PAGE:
4. Mr. K. Srinivasan, for the assessee, however, argued that this was an allowable bad debt under that provision. He put forward what we regard as an astounding proposition of law, based on his peculiar reading of that section. While accepting the Tribunal's finding that the debt in question did not arise in the assessee's cloth and yarn trade, Mr. Srinivasan pressed for the allowance on the basis that even so, it was an allowable deduction under s. 36(2)(i)(a). He said that for purposes of s. 36(2)(i)(a) of the Act, it was not necessary that the debt should have been incurred in the course of the assessee's trade. According to the learned counsel, the requirement that the debt should arise in the ordinary course of the assessee's busines is a requirement only where the assessee carries on a non-banking or a non-money-lending business, as in this case, according to Mr. Srinivasan, the statute does not require that the debt should have been incurred in the course of the carrying on the business. As we remarked earlier, this is an astounding proposition to advance, both as a matter of principle and as a matter of statutory construction. This proposition is against the time-honoured principle of write-off of bad debts. It also goes counter to the decisions of our courts while interpreting s. 36(2)(i)(a) as well as a similar provision in s. 10(2)(xi) of the Indian I.T. Act, 1922.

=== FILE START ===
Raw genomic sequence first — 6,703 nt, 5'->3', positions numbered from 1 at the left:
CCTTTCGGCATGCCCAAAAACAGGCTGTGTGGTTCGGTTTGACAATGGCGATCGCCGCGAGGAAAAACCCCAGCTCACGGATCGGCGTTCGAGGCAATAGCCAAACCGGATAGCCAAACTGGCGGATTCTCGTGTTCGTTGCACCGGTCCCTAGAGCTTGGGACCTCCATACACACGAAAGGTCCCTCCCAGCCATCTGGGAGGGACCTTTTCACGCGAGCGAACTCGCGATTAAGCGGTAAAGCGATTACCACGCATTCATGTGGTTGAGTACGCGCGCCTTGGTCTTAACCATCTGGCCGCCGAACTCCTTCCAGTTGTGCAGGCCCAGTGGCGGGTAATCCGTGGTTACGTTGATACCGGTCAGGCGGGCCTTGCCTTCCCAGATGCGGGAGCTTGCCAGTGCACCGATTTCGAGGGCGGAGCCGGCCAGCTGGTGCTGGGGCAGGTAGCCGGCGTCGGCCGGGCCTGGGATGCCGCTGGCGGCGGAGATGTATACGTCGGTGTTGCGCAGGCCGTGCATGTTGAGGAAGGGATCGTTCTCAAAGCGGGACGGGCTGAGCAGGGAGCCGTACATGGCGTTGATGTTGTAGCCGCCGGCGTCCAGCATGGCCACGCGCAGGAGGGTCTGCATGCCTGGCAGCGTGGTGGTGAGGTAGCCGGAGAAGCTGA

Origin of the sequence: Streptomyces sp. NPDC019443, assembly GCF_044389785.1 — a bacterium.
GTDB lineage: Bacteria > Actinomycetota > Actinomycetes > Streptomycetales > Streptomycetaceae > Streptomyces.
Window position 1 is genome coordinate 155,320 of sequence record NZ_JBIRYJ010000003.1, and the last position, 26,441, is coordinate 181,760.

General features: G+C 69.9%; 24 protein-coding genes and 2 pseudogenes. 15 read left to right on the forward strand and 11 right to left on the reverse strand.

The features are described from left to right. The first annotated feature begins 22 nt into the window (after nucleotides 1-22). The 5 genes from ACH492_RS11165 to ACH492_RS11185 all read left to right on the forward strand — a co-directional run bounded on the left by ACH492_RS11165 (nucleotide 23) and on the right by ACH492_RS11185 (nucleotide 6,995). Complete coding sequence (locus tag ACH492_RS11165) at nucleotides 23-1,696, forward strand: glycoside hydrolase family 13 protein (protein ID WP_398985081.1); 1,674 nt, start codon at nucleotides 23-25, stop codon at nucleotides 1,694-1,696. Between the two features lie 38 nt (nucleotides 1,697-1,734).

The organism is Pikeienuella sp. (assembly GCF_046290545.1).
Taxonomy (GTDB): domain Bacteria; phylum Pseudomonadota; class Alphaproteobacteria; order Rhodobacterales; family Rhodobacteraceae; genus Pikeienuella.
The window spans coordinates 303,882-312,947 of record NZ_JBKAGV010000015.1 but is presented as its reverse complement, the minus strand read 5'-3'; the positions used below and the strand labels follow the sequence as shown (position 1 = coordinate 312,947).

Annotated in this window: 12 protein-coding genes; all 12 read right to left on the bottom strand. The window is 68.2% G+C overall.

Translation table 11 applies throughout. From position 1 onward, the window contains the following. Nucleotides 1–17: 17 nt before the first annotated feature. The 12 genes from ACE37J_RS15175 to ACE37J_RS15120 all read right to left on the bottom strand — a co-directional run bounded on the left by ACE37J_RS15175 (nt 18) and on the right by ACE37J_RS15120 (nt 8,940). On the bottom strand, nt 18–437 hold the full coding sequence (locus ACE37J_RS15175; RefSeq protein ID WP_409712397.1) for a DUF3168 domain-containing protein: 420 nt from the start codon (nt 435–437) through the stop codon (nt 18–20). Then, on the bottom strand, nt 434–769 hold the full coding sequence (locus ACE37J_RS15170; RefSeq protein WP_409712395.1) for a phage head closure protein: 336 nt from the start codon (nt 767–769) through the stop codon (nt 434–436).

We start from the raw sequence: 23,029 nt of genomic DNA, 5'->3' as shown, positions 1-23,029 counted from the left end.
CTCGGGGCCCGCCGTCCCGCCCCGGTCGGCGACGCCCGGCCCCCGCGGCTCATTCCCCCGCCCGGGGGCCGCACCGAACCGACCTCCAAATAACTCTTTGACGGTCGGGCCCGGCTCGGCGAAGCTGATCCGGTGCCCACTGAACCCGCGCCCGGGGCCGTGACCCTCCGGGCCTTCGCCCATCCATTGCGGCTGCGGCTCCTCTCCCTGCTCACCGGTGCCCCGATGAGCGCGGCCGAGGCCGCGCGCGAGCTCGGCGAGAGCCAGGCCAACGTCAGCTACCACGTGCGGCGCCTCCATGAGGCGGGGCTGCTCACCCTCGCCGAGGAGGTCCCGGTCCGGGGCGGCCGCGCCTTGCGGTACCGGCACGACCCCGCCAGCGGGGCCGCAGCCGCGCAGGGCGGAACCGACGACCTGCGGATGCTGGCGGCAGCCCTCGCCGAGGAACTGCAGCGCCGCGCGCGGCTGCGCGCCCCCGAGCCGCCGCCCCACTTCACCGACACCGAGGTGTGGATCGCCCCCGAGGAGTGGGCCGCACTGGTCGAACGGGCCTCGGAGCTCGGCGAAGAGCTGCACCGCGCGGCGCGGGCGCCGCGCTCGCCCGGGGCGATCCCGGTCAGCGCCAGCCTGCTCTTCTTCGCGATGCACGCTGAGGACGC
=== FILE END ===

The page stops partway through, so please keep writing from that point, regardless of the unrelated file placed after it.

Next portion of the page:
5. Mr. Srinivasan's thesis, however, was that s. 36(2)(i)(a) makes a clear departure from the statute law as it existed prior to its introduction into the statute. According to him, s. 36(2)(i)(a) deals with a bad debt from two points of view : (i) from the point of view of a banking or money-lending business; (ii) from the point of view of a non-banking or non-money-lending business. In the former case, according to Mr. Shrinivasan, the section requires that the debt should be incurred in the course of the carrying on of the business. In the latter case, however, according to the learned counsel, there is no such requirement. Learned counsel referred to the structure of s. 36(2)(i)(a) wherein a debt represented by money lent in the ordinary course of banking and money-lending is separated from the other kinds of debts by the disjunctive 'or'. According to the learned counsel, the implication of this disjunctive is that only in cases where the business of the assessee is banking or money-lending, the requirement is that the debt should be in the ordinary course of business. Learned counsel said that other cases of non-banking and non-money-lending business are clearly separated by the expression 'or'. Since, in the latter case, there is no express requirement laid down by the statute to the effect that the debt must have arisen in the course of business, one must proceed as though no such condition was intended to be imposed by Parliament.